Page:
Third, lawmakers in each chamber need to pass the resolution, then pass it again during a consecutive legislative session (each session lasts for two years).

If that happens, the resolution goes to voters statewide, who get the final say.

While lawmakers propose dozens of amendments every session, few make it to voters and even fewer are approved. Since 1968, when Pennsylvania adopted the latest version of its constitution, voters have backed 45.

In recent days, the GOP-controlled legislature has put two more on the fast track.

One would permanently weaken a governor’s emergency powers and hand some of it over to lawmakers, allowing the General Assembly to unilaterally end a disaster declaration. The other would create districts across the state to elect Supreme Court justices and other appellate judges, who are currently picked in statewide contests. 

The latter idea is supported by Republicans who want better rural representation on the bench, and opposed by Democrats who fear the legislature will draw the districts for partisan advantage. The resolution squeaked through the House and Senate by narrow margins. 

Proposed amendments are often driven by politics, not popular opinion.

One proposal to take away lawmakers’ power to gerrymander the state’s political boundaries, and instead hand the task over to an independent commission, was supported by 67% of voters in 2019.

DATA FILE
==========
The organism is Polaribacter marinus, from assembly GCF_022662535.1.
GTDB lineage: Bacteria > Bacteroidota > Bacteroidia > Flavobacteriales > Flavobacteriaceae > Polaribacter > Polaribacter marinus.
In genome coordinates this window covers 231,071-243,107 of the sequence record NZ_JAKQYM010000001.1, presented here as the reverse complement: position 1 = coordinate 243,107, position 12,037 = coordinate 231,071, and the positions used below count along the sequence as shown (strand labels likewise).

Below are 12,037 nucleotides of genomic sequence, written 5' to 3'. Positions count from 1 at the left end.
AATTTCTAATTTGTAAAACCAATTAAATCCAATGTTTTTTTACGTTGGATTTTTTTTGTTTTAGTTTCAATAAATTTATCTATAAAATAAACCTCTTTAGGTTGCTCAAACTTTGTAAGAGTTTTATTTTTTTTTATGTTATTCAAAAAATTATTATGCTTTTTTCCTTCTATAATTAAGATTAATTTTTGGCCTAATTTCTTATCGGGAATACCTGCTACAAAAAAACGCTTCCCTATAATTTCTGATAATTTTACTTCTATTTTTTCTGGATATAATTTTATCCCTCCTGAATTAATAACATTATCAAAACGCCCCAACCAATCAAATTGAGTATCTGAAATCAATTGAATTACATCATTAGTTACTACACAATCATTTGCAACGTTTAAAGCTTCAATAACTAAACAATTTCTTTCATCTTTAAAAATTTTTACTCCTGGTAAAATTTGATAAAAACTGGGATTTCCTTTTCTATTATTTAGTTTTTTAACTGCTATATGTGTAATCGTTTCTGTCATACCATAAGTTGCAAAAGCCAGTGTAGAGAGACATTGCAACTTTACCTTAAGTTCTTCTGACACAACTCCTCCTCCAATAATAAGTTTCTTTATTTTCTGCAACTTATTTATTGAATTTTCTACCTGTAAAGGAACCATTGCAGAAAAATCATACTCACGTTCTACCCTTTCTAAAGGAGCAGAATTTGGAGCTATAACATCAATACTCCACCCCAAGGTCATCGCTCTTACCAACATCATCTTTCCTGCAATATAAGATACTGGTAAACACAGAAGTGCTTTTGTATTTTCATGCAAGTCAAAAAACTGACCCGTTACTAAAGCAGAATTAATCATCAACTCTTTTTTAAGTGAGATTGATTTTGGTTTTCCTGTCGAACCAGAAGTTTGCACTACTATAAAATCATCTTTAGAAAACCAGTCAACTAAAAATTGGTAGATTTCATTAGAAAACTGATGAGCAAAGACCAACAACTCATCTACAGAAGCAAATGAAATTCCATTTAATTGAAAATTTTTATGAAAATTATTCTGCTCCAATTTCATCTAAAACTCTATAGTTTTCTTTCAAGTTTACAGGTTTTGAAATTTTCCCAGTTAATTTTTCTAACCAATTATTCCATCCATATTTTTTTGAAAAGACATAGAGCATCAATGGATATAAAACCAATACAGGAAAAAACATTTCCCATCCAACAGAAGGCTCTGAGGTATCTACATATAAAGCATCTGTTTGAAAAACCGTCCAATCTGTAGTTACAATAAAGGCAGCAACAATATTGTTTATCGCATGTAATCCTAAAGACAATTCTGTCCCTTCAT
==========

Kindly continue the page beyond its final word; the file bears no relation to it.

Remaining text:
That popularity didn't translate into action, and time has now run out for the proposed amendment. The two resolutions favored by the GOP, however, are primed to reach voters as early as May next year.

— Sarah Anne Hughes

From across the state

» Most faculty at Pennsylvania’s state universities don’t feel safe enough to return to campus this fall, the Inquirer reports. The uncertainty comes as colleges and schools try to plot a path forward as the number of COVID-19 cases rises. According to the Capital-Star, fewer than 100 school districts and charter schools have submitted reopening plans to the state.

» With a July 24 deadline to test all residents and staff for COVID-19 fast approaching, just 50% of the state’s nursing homes have completed the task, according to TribLive. Among those that haven’t: Brighton Rehabilitation and Wellness Center in Beaver County, where more than 70 residents have died. 

 » Long-awaited probation reform cleared the state Senate this week, PennLive reports, though groups including the ACLU are concerned the bill could actually make the situation worse. The legislation lacks a cap on probation terms and doesn't provide an easy mechanism for early termination. 

Best of the rest across Pa.

» INQUIRER: 190 years of police brutality against Black people in Philly

» LNP: Bill allowing robot deliveries is quietly going through Pa. legislature

» MORNING CALL: More than 200 demand change after officer kneels on man

» PENN RECORD: Major plaintiff firms receive government loans of at least $1 million

» PUBLIC SOURCE: Small-town residents join fight against racial inequality

» WESA: Mother of late Duquesne student on hunger strike for a private investigation

Yaasmeen Piper